LOS ANGELES — After years of arresting students for on-campus fights and damaging school property, Los Angeles school officials are adopting new policies to reduce the number of students who are disciplined in the juvenile court system.
Under new policies expected to be introduced Tuesday, students who deface school property, participate in an on-campus fights or are caught with tobacco will no longer be given citations by officers from the Los Angeles School Police Department. Instead, they will be dealt with by school officials.
The Los Angeles Unified School District is the second-largest school system in the country, behind New York City, but has the largest school police force, with more than 350 armed officers.
A report last year by the Labor/Community Strategy Center, a civil rights group, found that students at Los Angeles schools were far more likely to receive a criminal citation than students in Chicago, Philadelphia or New York.
Several studies, including one released last year by the federal Education Department’s Office of Civil Rights, have found that black and Latino students are far more likely to face harsh disciplinary procedures. A department study released this year found that black students faced more severe discipline as early as preschool: Nearly half of all preschool children suspended were African-American.
Michael Nash, the presiding judge of the Los Angeles Juvenile Courts, who was involved in creating the new policies, said that the juvenile justice system was overtaxed, and that the changes would ensure that the courts were dealing only with youngsters who “really pose the greatest risk to the community.”
“There are enough studies that show bringing them into the justice system is really more of a slippery slope that leads to negative outcomes and poor futures,” Judge Nash said. “The people who are in these schools need to deal with these issues, not use the courts as an outlet. We have to change our attitude and realize that the punitive approach clearly hasn’t worked.”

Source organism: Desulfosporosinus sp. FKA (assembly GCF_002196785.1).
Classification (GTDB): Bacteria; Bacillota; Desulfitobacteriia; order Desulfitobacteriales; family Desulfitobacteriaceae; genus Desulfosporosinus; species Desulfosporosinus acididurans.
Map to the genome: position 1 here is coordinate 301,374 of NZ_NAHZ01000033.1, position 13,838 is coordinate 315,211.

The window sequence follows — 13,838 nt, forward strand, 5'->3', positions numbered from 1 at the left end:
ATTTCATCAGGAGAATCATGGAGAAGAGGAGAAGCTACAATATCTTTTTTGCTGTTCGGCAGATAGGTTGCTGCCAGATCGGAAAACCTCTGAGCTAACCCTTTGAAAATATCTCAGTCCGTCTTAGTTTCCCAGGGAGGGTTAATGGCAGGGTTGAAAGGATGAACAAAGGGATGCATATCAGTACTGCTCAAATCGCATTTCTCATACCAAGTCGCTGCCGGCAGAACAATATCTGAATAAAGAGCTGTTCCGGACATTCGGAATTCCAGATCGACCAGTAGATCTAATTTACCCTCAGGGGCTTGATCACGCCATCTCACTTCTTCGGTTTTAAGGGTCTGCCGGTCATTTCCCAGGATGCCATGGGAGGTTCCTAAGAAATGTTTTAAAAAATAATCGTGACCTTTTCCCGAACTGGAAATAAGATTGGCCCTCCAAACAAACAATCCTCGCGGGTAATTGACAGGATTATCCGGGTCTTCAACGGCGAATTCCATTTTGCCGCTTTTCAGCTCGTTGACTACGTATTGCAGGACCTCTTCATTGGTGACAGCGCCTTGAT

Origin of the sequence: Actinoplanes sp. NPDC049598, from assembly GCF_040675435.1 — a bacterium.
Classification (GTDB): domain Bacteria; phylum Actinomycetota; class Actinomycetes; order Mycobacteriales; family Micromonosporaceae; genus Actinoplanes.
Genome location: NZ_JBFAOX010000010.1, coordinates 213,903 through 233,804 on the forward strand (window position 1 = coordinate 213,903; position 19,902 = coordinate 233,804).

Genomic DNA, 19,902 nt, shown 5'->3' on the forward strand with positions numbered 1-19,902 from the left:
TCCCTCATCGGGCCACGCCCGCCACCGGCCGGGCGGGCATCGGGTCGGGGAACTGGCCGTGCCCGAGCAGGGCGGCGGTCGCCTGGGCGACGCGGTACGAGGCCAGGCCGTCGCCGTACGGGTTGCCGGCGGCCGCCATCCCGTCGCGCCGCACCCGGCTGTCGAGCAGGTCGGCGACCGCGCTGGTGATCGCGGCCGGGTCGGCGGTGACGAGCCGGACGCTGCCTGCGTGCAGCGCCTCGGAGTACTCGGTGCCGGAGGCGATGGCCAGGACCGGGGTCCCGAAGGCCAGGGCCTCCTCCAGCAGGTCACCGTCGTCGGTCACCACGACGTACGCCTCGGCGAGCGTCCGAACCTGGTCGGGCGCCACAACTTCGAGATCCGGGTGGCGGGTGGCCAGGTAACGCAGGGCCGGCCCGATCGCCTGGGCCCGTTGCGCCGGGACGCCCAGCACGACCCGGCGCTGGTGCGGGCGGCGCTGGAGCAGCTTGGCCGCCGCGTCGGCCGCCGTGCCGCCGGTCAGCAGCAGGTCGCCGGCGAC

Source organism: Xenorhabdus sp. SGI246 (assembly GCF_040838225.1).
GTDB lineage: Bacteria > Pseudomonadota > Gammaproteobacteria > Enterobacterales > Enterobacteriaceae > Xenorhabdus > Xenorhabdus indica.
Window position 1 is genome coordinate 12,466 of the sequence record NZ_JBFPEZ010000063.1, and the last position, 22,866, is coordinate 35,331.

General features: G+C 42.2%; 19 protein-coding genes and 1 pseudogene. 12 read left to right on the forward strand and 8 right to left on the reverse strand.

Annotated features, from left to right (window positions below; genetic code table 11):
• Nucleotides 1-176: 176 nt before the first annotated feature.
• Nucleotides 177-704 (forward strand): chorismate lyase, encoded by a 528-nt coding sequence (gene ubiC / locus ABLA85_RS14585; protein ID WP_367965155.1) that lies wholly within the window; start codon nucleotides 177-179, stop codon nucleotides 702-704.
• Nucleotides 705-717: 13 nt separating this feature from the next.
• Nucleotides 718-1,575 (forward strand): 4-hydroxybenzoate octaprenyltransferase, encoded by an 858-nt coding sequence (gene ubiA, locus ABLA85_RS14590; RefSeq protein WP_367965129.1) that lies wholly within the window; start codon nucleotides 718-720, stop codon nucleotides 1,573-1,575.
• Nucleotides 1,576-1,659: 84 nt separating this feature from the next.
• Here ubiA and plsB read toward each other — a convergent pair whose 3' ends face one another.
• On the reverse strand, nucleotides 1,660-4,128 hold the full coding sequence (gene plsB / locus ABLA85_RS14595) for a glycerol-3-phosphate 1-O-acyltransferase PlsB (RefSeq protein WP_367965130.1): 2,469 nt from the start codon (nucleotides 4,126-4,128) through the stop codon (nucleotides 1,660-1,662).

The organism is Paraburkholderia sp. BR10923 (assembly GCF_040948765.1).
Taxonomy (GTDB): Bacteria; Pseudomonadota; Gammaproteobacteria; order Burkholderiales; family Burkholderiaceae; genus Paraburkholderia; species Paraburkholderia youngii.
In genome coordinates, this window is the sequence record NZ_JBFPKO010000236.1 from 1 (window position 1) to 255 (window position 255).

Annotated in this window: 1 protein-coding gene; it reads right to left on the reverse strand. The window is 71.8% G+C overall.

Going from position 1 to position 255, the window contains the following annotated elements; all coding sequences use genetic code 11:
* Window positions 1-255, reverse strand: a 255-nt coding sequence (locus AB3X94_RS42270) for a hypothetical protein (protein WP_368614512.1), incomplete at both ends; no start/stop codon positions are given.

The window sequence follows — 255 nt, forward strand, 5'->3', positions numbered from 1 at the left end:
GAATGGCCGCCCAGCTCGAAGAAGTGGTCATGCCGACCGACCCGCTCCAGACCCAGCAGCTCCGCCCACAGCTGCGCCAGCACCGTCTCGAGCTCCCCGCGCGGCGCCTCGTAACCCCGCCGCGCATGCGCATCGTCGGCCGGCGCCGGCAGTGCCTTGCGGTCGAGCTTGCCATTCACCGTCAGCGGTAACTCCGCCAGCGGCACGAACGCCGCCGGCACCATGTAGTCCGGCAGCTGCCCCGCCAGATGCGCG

Judge Nash cited examples of students who were sent to court for using profanity while arguing with a teacher.
“What is the court going to do? The kid is going to lose a day of school, and the family is going to get a fine they aren’t going to be able to afford,” he said. “What’s the point of that?”
Both Attorney General Eric H. Holder Jr. and Education Secretary Arne Duncan have decried the negative impact of “zero tolerance” policies. National studies have also shown that students are more likely to drop out if they are arrested, and many advocates have long criticized harsh discipline as part of what they call the “school to prison pipeline.”
School systems in Northern California and Georgia have also made similar changes in recent years.
“We want schools to be a place where kids are pre-med or pre-jobs, not pre-prison,” said Manuel Criollo, the director of organizing at theLabor/Community Strategy Center, which has pushed for the changes in the district for years. “Students really have been profiled inside the school setting, instead of getting the help they need from school counselors.”
Students 14 years old and under received more than 45 percent of the district’s 1,360 citations in 2013, according to the Strategy Center. African-American students, who account for about 10 percent of the total population, received 39 percent of “disturbing the peace” citations, typically given for fights.
A citation is referred to the county Probation Department, which can then prevent teenagers from receiving a driver’s license. An arrest usually leads to a mandatory appearance in Juvenile Court for the student and his or her parents, and often a fine. Cases of arrested students are passed to the district attorney, who decides whether or not to pursue charges.
“We’re talking about schoolyard fights that a couple of decades ago nobody would have ever thought would lead to arrest,” said Ruth Cusick, an education rights lawyer for Public Counsel, a nonprofit group that helped draft the new policies. “The criminalizing of this behavior only goes on in low-income communities.”
In 2012, Los Angeles school officials stopped citing students who arrived late for class. That has reduced the number of citations for absent students by more than 90 percent, while attendance rates have largely stayed steady or improved, Judge Nash said.